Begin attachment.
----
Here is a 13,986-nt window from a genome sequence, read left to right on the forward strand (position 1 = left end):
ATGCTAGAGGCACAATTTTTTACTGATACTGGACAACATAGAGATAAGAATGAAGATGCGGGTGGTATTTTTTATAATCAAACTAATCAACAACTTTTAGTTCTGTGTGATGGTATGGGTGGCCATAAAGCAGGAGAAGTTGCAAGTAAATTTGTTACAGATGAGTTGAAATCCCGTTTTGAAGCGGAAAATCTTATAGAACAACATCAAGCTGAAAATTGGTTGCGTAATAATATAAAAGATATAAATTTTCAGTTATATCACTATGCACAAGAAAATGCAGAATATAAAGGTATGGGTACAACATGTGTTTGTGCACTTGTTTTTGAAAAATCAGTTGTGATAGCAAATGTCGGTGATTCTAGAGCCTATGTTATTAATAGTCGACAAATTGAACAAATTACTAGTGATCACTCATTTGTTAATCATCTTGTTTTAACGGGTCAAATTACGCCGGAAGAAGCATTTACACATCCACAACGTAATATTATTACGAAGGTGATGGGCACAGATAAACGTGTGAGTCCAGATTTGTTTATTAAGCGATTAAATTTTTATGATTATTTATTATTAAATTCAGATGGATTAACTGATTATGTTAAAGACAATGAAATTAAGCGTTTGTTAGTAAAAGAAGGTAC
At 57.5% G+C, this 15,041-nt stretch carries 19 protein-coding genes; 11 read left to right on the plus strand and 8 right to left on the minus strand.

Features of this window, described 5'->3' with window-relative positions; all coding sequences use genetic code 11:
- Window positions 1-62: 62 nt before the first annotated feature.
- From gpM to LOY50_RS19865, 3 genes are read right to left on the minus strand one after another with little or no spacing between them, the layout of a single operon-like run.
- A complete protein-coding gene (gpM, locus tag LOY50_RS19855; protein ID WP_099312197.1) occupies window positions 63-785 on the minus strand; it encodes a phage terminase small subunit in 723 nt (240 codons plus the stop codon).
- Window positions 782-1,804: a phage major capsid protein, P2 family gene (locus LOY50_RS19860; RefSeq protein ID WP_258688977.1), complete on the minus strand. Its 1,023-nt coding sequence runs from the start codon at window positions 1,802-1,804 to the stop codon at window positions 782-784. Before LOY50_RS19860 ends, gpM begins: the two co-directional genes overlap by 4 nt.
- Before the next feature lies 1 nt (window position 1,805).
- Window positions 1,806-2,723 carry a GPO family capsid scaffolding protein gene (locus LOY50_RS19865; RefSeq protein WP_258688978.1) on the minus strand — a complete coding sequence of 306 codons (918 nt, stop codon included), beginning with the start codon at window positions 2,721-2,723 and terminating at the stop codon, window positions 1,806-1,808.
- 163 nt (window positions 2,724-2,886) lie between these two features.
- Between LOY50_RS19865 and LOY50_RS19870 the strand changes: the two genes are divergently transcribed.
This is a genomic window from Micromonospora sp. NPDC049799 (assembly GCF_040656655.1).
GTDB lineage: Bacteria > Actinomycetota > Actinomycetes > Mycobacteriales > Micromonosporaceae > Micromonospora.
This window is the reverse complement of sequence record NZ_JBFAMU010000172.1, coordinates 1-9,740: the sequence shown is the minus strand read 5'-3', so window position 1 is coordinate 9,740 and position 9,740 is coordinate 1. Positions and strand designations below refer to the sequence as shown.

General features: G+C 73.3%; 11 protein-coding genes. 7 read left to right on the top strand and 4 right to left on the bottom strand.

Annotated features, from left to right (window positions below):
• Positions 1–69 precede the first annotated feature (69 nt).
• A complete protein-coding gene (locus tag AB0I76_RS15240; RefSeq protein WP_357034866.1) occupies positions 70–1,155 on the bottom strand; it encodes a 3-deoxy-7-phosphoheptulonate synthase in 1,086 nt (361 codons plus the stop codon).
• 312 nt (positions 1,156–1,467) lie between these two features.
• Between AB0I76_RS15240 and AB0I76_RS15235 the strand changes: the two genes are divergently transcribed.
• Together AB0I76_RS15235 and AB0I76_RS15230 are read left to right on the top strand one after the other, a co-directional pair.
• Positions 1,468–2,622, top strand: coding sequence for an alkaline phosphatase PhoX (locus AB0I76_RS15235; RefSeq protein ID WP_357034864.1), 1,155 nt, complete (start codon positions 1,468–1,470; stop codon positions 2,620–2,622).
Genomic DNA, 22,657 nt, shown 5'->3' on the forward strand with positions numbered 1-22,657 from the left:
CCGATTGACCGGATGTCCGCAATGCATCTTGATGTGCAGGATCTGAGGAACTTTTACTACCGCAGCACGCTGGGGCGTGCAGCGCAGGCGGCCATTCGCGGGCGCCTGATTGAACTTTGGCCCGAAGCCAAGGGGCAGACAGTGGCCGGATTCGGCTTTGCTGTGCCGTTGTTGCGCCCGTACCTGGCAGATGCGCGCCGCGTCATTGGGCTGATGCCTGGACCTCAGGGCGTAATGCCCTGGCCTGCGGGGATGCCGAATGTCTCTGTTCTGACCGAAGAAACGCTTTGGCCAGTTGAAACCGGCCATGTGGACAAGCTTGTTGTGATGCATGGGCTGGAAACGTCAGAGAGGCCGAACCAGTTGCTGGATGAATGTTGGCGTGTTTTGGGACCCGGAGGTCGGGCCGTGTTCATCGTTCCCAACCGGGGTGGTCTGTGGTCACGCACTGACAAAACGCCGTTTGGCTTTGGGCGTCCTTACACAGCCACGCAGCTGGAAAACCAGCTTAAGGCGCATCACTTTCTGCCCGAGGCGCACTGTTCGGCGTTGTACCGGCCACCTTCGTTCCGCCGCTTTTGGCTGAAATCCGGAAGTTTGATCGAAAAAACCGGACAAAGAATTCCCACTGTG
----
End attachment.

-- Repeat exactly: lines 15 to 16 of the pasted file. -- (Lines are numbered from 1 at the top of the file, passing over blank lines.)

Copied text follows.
This window is the reverse complement of sequence record NZ_JBFAMU010000172.1, coordinates 1-9,740: the sequence shown is the minus strand read 5'-3', so window position 1 is coordinate 9,740 and position 9,740 is coordinate 1. Positions and strand designations below refer to the sequence as shown.

General features: G+C 73.3%; 11 protein-coding genes. 7 read left to right on the top strand and 4 right to left on the bottom strand.